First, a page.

Characterization of complex mixtures of the light shredder waste fraction and caramelization processes by mass spectrometry

  • The analysis of complex mixtures is one of the most challenging areas of analytical chemistry. Within this thesis the composition of two complex mixtures of environmental and food origin, such as the light shredder waste fraction and caramel was studied, respectively. In the last few decades, the light shredder waste fraction has attracted much interest due to the scarcity of space and the toxicological properties of some of its contaminants. In this work, gas chromatography with a flame ionization detector (FID) as well as coupled to mass spectrometry with electron impact (EI) and atmospheric pressure chemical ionization (APCI) has been applied to study the composition of the light shredder waste fraction focusing on non-volatile hydrocarbons. GC-APCI with a time of flight mass analyzer was utilized for the first time in order to determine heavy hydrocarbons of n-alkanes standard and the light shredder waste fraction. Adducts, such as [(M-3H)+H2O]+ and [M-H]+ were found to be the most abundant ions up to n-nonadecane (C19H40) and for higher hydrocarbons established by APCI, respectively. In the second part of this thesis, the composition of caramel, one of the mankind'Engineering and Sciences well-known dietary materials, obtained by the heating of carbohydrates, have been studied. Caramel formed by heating of glucose, fructose, galactose, mannose as well as disaccharides, such as sucrose, lactose and maltose using a conceptually novel combination of mass spectrometric techniques have yielded for the first time an unprecedented account of its chemical composition. The analytical strategy employed uses high-resolution mass spectrometry to identify the most abundant molecular formulas followed by a van Krevelen and Kendrick analysis. A resulting structural hypothesis was further substantiated using targeted LC-tandem MS experiments. The caramelization products include oligomers with up to six carbohydrate units produced through an unselective glycosidic bond formation, dehydration products of oligomers losing up to eight water molecules, hydration products of sugar oligomers, disproportionation and aromatic products. In addition, the molecular formulas of compounds responsible for a brown color of caramel were also proposed. The investigation of thermal decomposition products of pure starch and cellulose as model systems followed by the investigation of bread obtained under comparable conditions has been performed. Commercial caramel products and caramel colors (E 150) were compared with studied carbohydrates. Furthermore, understanding of the composition of roasted coffee beans has been improved by the examination of their carbohydrates fraction.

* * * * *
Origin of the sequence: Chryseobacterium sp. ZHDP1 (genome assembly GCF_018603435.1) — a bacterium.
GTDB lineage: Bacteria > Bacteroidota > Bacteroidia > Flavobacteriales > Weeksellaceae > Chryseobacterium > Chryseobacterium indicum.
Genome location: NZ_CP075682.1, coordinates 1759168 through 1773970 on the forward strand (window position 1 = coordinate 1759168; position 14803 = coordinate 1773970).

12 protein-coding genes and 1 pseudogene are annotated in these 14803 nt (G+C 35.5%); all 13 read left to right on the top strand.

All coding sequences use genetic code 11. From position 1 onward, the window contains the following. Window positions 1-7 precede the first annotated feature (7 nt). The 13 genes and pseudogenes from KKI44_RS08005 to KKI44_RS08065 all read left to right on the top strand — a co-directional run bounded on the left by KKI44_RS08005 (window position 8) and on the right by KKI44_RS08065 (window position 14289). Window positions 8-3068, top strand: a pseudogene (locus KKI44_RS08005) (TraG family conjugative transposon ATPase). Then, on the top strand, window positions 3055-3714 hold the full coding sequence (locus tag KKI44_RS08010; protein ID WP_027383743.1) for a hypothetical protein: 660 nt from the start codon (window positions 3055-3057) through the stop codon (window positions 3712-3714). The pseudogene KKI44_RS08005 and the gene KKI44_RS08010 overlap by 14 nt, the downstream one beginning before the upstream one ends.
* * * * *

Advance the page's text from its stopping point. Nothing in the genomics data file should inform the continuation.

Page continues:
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Publishing Institution:IRC-Library, Information Resource Center der Jacobs University Bremen
Granting Institution:Jacobs Univ.
Author:Agnieszka Golon
Referee:Nikolai Kuhnert, Gerd-Volker Röschenthaler, Thorsten Dittmar
Advisor:Nikolai Kuhnert
Persistent Identifier (URN):urn:nbn:de:101:1-201307119369
Document Type:PhD Thesis
Date of Successful Oral Defense:2012/11/16
Date of First Publication:2013/02/14
PhD Degree:Chemistry
School:SES School of Engineering and Science
Library of Congress Classification:Q Science / QD Chemistry / QD71-142 Analytical chemistry
Call No:Thesis 2012/53

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